How to Run a Successful Brainstorm Session

Designing conditions to foster great ideas.

There’s no perfect recipe for brainstorming as each team and each project is different. But after reviewing some of the ideas we’ve gathered below, you can adapt the ingredients that work for your team and hopefully whip up a bunch of promising ideas.

1. Diversity is Key

Getting the same people together, who work together day in and day out, and who sit together at lunch, is not conducive to coming up with great, distinctive ideas. Consider getting outside of your comfortable team and bringing together a more diverse group of people with different strengths.

2. Good Leadership

A skilled organizer knows when to ask the right questions, how to get conversations moving and keeps everyone involved. Facilitators should know when to change course and when to do a deep dive. When choosing a leader, make sure they can navigate the conversation while inspiring ideas.

3. Define your Purpose

The first item on the agenda should be to set the tone with the reason why you’re all there. This way, every member of the group knows exactly what ‘good looks like’ at the end of the meeting. A brainstorm that isn’t focused will frustrate your team and yield little results.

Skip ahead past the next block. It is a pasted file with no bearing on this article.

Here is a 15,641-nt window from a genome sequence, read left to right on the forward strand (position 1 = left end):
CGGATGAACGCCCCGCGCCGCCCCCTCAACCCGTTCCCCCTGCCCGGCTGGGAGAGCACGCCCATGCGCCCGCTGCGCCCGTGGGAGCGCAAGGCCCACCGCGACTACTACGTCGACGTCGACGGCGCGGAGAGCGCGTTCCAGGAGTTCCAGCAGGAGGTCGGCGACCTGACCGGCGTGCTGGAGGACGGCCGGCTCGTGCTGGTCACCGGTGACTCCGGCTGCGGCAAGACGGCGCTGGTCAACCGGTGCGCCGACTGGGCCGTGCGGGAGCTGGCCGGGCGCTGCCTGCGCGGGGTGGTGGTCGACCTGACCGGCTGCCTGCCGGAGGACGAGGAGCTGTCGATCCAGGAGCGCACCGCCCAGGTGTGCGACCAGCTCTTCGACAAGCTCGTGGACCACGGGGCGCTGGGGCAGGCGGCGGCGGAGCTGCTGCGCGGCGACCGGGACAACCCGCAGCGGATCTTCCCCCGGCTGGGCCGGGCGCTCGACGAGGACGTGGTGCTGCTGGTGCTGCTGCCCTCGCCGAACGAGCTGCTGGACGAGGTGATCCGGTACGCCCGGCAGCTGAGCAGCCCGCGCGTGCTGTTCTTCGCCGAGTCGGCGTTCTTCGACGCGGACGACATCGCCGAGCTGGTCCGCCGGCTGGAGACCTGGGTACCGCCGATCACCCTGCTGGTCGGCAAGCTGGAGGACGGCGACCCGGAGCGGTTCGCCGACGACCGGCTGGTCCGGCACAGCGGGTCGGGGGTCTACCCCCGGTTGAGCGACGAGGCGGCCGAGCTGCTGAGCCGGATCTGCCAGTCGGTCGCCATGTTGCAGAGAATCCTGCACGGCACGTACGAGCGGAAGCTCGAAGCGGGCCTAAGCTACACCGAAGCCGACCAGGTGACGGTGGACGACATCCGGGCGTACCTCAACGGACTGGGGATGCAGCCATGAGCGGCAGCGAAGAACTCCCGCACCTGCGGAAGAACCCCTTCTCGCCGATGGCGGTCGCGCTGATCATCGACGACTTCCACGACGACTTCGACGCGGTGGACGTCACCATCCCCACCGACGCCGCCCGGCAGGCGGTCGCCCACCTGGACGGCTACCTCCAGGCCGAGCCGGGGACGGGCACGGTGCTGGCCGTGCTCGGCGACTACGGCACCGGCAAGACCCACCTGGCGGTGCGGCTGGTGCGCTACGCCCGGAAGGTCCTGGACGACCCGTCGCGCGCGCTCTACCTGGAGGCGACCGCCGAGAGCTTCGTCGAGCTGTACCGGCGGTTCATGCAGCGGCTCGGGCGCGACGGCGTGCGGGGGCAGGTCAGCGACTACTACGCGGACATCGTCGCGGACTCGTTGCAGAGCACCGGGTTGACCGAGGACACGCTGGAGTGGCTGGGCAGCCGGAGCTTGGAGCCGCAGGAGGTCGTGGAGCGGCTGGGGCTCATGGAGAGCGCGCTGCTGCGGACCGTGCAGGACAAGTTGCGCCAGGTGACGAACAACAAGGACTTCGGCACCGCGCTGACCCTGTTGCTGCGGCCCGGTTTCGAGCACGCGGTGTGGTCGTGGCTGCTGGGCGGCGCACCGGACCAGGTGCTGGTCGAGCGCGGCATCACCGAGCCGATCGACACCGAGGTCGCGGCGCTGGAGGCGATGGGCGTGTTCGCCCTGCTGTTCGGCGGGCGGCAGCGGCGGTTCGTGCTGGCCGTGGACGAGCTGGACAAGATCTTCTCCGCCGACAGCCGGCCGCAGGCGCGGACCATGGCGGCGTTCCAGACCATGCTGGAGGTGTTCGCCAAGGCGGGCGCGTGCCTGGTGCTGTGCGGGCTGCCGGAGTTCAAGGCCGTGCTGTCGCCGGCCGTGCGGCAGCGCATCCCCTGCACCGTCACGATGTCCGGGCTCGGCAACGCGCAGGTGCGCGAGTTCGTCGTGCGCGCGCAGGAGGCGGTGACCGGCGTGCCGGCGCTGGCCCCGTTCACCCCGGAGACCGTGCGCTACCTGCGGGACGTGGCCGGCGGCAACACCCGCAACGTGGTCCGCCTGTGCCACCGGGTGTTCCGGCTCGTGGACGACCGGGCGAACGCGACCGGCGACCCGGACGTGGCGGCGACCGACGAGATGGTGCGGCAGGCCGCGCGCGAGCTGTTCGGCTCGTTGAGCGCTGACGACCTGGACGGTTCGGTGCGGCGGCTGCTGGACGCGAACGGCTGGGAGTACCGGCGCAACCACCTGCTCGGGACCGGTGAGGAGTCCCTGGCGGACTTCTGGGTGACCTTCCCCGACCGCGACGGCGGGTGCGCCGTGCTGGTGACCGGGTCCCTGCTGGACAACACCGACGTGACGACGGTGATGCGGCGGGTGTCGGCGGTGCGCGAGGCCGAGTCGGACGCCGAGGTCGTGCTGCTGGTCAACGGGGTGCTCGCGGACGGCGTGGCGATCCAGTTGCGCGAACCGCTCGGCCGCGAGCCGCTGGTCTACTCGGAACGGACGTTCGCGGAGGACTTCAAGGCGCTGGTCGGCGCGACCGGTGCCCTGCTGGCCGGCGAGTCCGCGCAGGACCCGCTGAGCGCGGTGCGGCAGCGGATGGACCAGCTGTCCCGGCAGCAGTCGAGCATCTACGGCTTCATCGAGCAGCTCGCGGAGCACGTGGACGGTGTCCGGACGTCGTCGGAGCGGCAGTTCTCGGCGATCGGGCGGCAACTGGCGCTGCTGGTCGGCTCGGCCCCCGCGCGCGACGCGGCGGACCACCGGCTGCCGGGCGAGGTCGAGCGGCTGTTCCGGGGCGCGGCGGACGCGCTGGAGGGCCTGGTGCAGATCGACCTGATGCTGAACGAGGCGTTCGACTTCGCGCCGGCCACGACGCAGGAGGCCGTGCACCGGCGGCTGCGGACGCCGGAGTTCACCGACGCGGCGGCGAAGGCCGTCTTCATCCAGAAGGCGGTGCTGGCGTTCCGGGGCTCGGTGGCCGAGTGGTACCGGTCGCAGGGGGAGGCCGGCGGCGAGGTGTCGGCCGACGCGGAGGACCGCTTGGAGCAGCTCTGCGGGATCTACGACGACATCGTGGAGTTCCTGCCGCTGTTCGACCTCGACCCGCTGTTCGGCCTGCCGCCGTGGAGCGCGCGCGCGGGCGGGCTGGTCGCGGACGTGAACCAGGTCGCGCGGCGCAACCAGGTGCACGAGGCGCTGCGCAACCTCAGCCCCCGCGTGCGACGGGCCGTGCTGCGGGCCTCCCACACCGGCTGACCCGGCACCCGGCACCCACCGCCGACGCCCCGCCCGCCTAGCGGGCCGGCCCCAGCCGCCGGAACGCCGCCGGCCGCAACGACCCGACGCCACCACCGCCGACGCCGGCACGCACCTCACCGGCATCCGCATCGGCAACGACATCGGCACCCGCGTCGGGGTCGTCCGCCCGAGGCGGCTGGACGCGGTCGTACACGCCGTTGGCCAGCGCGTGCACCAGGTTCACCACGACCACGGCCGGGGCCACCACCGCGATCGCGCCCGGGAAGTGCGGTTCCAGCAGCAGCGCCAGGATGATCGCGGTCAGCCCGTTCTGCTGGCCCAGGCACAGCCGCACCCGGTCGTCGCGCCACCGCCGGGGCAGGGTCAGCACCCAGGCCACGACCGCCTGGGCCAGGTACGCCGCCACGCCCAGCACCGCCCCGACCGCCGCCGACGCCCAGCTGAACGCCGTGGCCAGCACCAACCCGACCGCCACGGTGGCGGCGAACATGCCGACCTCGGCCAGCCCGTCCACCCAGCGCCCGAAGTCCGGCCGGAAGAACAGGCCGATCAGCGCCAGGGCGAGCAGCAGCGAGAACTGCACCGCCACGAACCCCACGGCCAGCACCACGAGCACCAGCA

4. Location, Location, Location

If possible, host the brainstorm outside of your normal meeting spots. A change in scenery is favorable for sparking ideas and will help get creative juices flowing. Don’t forget to keep water, coffee, tea, and snacks nearby to stoke the energy fires.

5. Capture Every Idea

Some people like to speak up in a group and some people like to write things down. Some people love to draw out an idea while others can imagine it more clearly in their mind. In order to respect everyone and not discriminate between personalities, give people a variety of ways to provide feedback. Provide ample paper, sticky notes, markers, and whiteboard space, and at the end of the session, capture everything.

6. Follow Up

Lastly, keep the momentum going by following up with your brainstormers via email. Not only is it a good idea to thank the participants so they feel appreciated for their time, but often a great idea will hit after the session has ended. So, check-in with your team a day or so after the session to capture those rogue ideas.

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